We believe that the purpose of the Church is to glorify God (Eph. 3:21) by building itself up in the faith (Eph. 4:13-16), by instruction of the Word (2 Tim. 2:2, 15; 3:16-17), by fellowship (Acts 2:47; 1 John 1:3), by keeping the ordinances (Luke 22:19; Acts 2:38-42) and by advancing and communicating the gospel to the entire world (Matt. 28:19; Acts 1:8).
We believe in the calling of all saints to the work of service (1 Cor. 15:58; Eph. 4:12; Rev. 22:12).
We believe in the need of the Church to cooperate with God as He accomplishes His purpose in the world. To that end, He gives the Church spiritual gifts. He gives people chosen for the purpose of equipping the saints for the work of the ministry (Eph. 4:7-12) and He may also give unique and special spiritual abilities to each member of the Body of Christ as He wills (Rom. 12:5-8; 1 Cor. 12:4-31; 1 Pet. 4:10, 11). Christ has given the gifts of apostles, prophets, evangelists, pastors, and teachers (Eph. 4:7-12). The office of “apostle” has now ceased with the deaths of the twelve apostles (to be an apostle of Jesus Christ, one needed to have been with Christ [Acts 1:21-22] and seen Christ [1 Cor. 9:1]). If the office of “prophet” is understood to involve foretelling of future events in new revelation, then this office has also ceased because we now have the completed revelation of God in the Bible (1 Cor. 13:8-10).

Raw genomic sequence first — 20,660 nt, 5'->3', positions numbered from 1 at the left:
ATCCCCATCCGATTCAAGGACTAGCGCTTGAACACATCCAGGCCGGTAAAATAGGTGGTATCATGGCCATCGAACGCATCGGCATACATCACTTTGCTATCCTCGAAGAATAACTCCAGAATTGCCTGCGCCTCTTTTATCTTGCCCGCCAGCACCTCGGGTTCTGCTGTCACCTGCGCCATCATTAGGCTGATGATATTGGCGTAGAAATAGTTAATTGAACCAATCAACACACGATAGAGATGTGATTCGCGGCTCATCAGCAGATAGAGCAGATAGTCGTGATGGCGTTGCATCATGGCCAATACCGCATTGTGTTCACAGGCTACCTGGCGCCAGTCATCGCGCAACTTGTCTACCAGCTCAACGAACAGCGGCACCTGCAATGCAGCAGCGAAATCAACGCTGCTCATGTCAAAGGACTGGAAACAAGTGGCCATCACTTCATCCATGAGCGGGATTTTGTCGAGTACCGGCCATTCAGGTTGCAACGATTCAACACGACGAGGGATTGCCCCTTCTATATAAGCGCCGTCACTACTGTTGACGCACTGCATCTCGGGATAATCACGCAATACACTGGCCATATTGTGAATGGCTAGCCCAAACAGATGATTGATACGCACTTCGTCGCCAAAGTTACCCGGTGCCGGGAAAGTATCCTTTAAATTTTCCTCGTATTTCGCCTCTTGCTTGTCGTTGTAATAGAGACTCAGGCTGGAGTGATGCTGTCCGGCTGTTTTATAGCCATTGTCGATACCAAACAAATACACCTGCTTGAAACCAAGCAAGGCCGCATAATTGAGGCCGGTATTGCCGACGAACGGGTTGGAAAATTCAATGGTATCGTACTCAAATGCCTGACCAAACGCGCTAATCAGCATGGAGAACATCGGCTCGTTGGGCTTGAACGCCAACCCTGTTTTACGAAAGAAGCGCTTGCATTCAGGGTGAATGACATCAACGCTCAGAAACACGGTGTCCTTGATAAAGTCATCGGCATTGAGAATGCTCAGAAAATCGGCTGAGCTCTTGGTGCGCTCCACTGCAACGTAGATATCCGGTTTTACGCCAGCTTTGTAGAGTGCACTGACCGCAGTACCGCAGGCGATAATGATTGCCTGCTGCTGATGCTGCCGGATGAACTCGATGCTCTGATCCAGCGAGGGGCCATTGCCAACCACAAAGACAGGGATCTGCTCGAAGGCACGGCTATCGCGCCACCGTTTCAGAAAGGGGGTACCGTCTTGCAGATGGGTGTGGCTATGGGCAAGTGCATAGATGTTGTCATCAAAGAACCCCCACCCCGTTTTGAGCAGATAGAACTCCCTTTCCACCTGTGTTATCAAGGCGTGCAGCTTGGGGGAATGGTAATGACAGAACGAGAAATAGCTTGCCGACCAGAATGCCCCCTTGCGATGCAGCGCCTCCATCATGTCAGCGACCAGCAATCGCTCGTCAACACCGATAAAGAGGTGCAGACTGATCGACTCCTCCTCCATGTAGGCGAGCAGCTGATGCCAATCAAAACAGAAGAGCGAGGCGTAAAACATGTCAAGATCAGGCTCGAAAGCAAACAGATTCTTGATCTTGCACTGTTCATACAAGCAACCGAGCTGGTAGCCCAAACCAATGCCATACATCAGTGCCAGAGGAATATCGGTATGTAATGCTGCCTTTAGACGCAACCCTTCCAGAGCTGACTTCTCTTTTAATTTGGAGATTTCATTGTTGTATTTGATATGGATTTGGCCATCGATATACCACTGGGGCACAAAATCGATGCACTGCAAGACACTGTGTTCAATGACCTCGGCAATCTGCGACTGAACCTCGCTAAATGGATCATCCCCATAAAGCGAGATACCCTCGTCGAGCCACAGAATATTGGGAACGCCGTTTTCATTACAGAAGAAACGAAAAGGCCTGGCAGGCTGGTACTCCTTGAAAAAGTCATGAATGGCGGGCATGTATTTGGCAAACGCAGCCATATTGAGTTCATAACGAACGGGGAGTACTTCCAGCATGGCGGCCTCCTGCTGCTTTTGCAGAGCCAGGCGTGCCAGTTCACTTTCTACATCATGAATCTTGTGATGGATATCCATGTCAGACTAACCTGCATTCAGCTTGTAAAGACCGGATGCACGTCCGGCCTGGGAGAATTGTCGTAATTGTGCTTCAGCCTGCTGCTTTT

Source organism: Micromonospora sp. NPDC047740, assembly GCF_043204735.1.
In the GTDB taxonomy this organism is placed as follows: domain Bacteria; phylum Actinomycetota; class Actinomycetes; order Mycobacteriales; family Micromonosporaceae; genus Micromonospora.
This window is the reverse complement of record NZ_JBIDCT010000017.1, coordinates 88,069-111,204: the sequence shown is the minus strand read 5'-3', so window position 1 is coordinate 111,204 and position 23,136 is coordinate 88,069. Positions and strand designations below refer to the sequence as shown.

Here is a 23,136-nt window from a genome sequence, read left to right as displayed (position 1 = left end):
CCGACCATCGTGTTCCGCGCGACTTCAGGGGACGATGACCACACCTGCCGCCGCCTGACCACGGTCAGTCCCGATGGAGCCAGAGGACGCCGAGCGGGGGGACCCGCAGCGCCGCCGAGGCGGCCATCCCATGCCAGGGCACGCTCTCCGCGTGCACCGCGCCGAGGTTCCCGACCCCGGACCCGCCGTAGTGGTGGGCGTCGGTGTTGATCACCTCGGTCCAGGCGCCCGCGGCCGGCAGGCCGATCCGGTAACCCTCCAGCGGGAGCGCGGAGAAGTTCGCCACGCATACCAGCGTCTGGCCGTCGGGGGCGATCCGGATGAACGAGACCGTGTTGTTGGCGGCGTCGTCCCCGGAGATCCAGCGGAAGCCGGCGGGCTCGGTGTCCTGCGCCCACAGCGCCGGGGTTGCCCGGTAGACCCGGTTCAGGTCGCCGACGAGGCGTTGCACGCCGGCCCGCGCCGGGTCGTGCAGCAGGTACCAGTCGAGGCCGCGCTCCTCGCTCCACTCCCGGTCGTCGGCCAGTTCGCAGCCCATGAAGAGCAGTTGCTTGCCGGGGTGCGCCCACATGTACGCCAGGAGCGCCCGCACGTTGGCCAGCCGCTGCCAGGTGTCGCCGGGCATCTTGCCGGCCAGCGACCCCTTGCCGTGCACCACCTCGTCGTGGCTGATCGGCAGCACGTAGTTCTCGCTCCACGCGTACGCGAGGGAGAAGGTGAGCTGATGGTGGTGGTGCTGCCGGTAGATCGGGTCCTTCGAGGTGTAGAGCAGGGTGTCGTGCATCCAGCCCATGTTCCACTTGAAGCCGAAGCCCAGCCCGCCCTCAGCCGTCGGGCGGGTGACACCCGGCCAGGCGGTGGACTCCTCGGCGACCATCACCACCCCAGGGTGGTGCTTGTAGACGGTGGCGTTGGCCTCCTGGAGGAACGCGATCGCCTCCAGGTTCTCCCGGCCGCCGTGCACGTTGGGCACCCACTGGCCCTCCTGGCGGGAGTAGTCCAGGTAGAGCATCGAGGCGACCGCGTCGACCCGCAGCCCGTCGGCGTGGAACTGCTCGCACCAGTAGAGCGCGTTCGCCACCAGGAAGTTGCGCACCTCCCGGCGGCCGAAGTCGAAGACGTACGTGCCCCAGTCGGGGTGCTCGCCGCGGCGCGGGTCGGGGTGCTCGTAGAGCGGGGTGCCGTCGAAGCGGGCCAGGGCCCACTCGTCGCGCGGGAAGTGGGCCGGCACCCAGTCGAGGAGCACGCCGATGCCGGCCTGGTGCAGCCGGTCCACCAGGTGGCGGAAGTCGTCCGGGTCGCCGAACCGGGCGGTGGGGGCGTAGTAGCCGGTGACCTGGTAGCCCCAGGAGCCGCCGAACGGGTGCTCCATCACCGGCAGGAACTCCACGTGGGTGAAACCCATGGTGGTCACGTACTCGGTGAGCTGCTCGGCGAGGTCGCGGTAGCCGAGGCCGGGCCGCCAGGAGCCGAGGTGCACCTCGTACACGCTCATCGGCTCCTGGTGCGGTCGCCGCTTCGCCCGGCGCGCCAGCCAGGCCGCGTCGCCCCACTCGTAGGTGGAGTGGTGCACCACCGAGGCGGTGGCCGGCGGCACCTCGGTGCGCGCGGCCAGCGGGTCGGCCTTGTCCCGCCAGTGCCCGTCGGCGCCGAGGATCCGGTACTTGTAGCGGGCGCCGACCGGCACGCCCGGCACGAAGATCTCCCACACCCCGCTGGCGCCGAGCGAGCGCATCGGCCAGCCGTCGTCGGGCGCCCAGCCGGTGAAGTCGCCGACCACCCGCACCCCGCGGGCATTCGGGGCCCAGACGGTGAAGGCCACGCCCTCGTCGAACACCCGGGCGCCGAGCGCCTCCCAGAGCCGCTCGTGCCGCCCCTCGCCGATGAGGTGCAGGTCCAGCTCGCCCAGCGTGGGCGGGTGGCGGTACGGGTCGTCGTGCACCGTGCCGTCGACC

We believe that the New Testament revelation is now complete, and Scripture becomes the sole test of the authenticity of a man’s message, and revelatory gifts of a miraculous nature are no longer necessary and operational in the Church today (1 Cor. 13:8-12). The purpose of gifts (people doing things for the Church) today are those given for edification of the Church body (Rom. 12:6-8).
We believe that God does provide whatever gifts He purposes for the Church, which includes supernatural activities if He so chooses (1 Cor. 12:7-11). God can and does still perform supernatural miracles today at His discretion, such as supernatural healing of sick people, and He commands the Church to pray in accordance with His own perfect will for the welfare of the sick, suffering, and afflicted (Luke 18:1-8; John 5:7-9; 2 Cor. 12:6-10; James 5:13-16; 1 John 5:14, 15). The supernatural gifts that are no longer given to the Church at all are new authoritative revelation from God (1 Cor. 13:8-10) because his revelatory work to man is now complete.
We believe that two ordinances have been committed to the local church: baptism and the Lord’s Supper (Acts 2:38-42). Believer’s baptism by immersion (Acts 8:36-39) is the solemn and beautiful testimony of a believer showing forth his faith in the crucified, buried, and risen Savior, and his union with Him in death to sin and resurrection to a new life (Rom. 6: 1-11). It is also a sign of fellowship and identification with the visible Body of Christ (Acts 2:41, 42). Because of this, believer’s baptism is a requirement for people to be admitted into membership in the local church.
We believe that the Lord’s Supper is the commemoration and proclamation of the death of Jesus Christ until He returns and should be always preceded by solemn self-examination (1 Cor. 11:23-32). We also believe that whereas the elements of communion are only representative of the flesh and blood of Christ, the Lord’s Supper is nevertheless an actual Communion with the risen Christ who is present in a unique way, fellowshipping with His people (1 Cor. 10:16).